CGPS November Devotional
We are familiar with the Parable of the Good Samaritan (Luke 10:25-37). The story begins as Jesus was being tested and asked “Who is my neighbor?” (v. 29). Jesus then begins to tell of a man traveling who was mugged, beaten, stripped, and left for dead on the side of the road. He then explains how a priest and Levite pass this man and do not stop to help. Eventually a Samaritan finds him, cleans him up, and takes him to the inn where he pays for all the expenses the man may incur.
Often in our studying of this text, we ask why the priest and Levite didn’t stop to help this poor man on the side of the street. We question the nature of these men; but, surely a priest and Levite cannot actually be bad people? How often do we stop when we notice a wreck to see if anyone is hurt? Does not stopping make us bad people? Perhaps the priest and Levite thought of all the sins that needed forgiving or work that had to be done at the temple, and they knew someone else would come along and help this man? Isn’t that what we normally do?
Little did our friend in the ditch know that it would be a Samaritan that would help him. See, our naked, half-dead friend would rather the Levite or priest help him; he definitely did not want that Samaritan to help. He hated Samaritans, after all, he was a good Jewish man and he grew up his whole life just knowing that Samaritans were bad–they were not like him and his kind. Yet, it was this supposedly awful Samaritan who helped him, not the people that looked like him.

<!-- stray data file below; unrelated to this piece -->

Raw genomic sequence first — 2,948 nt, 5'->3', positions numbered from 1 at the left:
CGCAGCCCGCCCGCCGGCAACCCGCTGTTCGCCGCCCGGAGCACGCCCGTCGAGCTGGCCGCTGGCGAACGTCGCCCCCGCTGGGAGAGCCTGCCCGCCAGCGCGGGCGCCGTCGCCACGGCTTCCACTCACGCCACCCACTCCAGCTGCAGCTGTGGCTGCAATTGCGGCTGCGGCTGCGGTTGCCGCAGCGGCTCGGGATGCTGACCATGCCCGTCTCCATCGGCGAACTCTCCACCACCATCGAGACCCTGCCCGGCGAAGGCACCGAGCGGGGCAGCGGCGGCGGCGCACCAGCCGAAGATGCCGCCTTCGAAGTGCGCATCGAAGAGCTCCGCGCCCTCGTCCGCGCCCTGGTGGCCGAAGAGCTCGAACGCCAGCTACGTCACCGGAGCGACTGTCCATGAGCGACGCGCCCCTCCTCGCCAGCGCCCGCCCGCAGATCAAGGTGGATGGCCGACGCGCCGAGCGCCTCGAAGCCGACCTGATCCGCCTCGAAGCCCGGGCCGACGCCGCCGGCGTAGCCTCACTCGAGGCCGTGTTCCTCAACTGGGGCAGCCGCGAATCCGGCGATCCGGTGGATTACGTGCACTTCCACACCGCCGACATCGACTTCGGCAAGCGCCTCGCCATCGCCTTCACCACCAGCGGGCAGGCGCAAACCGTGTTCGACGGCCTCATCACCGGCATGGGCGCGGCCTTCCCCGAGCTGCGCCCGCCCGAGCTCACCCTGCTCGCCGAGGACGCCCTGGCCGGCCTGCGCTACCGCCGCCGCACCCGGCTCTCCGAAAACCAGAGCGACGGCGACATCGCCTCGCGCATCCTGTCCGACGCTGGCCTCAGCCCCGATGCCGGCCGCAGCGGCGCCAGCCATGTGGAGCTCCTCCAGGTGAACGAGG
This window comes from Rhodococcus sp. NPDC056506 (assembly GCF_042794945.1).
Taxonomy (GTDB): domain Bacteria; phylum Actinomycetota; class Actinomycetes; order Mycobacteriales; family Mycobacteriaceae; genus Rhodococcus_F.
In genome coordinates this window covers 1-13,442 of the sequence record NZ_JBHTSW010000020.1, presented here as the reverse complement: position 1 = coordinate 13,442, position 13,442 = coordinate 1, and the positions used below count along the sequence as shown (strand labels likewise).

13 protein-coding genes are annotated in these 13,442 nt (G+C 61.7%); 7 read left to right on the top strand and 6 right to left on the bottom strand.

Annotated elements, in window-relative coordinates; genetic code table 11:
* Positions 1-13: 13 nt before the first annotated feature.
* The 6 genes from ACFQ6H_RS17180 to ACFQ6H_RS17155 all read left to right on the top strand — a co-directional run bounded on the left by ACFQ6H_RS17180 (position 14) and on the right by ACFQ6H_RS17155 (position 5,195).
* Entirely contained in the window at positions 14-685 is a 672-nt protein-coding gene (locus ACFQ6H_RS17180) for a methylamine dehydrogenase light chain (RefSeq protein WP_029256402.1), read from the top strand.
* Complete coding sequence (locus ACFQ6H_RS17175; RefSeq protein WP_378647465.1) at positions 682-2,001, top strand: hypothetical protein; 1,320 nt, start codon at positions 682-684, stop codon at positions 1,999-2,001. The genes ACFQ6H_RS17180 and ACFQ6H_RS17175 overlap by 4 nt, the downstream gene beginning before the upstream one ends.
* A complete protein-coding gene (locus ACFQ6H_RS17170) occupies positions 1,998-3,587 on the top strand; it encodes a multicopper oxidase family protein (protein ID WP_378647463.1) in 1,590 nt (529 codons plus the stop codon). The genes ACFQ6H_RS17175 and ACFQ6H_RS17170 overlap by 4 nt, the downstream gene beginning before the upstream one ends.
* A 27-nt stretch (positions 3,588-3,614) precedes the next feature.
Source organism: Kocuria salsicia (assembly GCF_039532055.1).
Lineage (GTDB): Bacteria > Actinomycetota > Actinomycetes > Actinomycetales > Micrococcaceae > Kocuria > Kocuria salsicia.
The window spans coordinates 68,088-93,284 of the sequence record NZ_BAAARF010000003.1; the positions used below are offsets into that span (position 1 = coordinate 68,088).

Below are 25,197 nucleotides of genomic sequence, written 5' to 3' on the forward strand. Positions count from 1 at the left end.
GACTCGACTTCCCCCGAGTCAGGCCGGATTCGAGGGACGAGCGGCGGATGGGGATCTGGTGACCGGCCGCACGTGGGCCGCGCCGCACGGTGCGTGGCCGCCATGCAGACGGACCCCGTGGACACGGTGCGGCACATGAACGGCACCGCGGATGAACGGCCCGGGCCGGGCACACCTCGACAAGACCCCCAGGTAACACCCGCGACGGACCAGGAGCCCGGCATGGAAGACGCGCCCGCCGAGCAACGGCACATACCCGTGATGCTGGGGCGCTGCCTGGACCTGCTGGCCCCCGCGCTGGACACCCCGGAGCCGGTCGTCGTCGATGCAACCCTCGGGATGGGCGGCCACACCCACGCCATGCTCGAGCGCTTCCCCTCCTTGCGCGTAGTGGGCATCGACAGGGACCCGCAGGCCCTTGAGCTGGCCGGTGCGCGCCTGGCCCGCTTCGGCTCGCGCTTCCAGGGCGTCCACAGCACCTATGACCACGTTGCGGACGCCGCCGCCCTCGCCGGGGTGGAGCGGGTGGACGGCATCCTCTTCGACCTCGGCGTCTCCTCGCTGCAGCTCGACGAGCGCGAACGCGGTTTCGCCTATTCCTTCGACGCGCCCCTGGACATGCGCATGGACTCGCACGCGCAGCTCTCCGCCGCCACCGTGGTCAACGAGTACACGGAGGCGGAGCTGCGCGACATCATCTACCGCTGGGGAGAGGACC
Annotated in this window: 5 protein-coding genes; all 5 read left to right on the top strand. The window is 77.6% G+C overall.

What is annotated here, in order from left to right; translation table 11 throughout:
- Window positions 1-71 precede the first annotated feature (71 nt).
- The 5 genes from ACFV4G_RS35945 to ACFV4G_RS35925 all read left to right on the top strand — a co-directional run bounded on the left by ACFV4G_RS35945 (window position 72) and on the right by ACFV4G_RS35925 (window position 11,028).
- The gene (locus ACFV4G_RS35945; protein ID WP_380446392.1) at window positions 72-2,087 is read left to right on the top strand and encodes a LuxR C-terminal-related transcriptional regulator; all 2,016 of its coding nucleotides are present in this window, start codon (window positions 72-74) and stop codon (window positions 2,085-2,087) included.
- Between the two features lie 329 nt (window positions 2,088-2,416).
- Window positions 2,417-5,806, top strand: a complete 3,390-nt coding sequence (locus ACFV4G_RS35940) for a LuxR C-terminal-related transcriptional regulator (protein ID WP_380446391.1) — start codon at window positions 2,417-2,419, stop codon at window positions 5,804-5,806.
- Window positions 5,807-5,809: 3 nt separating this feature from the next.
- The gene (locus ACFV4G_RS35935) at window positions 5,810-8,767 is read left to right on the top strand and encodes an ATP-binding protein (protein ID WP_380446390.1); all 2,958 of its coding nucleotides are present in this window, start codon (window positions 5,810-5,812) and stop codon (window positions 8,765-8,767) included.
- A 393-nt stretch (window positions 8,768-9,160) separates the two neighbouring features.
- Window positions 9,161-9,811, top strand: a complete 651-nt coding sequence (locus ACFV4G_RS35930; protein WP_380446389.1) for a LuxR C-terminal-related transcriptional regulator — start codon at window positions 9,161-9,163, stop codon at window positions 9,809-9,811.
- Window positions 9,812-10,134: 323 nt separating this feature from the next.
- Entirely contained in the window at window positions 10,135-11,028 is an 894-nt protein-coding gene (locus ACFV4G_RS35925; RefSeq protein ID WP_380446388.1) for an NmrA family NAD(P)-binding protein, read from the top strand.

Like this Jewish man, there are people we don’t like. We would do anything to avoid these folks. Some people hate others because of the color of their skin, some hate others because they disagree about things or because they speak another language. Some people actually hate others because they seem different due to a mental illness or disability. None of this really makes sense, but hatred doesn’t make sense.
Imagine the courage it took for the Samaritan to help the Jew, knowing he was hated simply because of where he came from. He was a good person, not that the Jewish people knew that. The Samaritan was able to look past the differences and help a person in need. Would this life-saving event make the Jewish man look past the years of mistrust and hatred to see the Samaritan as an actual person? Scripture doesn’t tell us the response of the Jew, but Jesus does say the one who showed mercy was a neighbor (v. 37).
As we come together this Thanksgiving, let us remember the diversity that makes America great. When Jesus mentions our neighbors, he’s talking about the people who surround us on a daily basis. They are the people who may not look like us, may not talk like us, and may be quite different from us. Although we may not want to extend mercy to these people, they may just be the ones who show mercy to us.
Written by Stacie Whalen, Assistant Director of Disability Services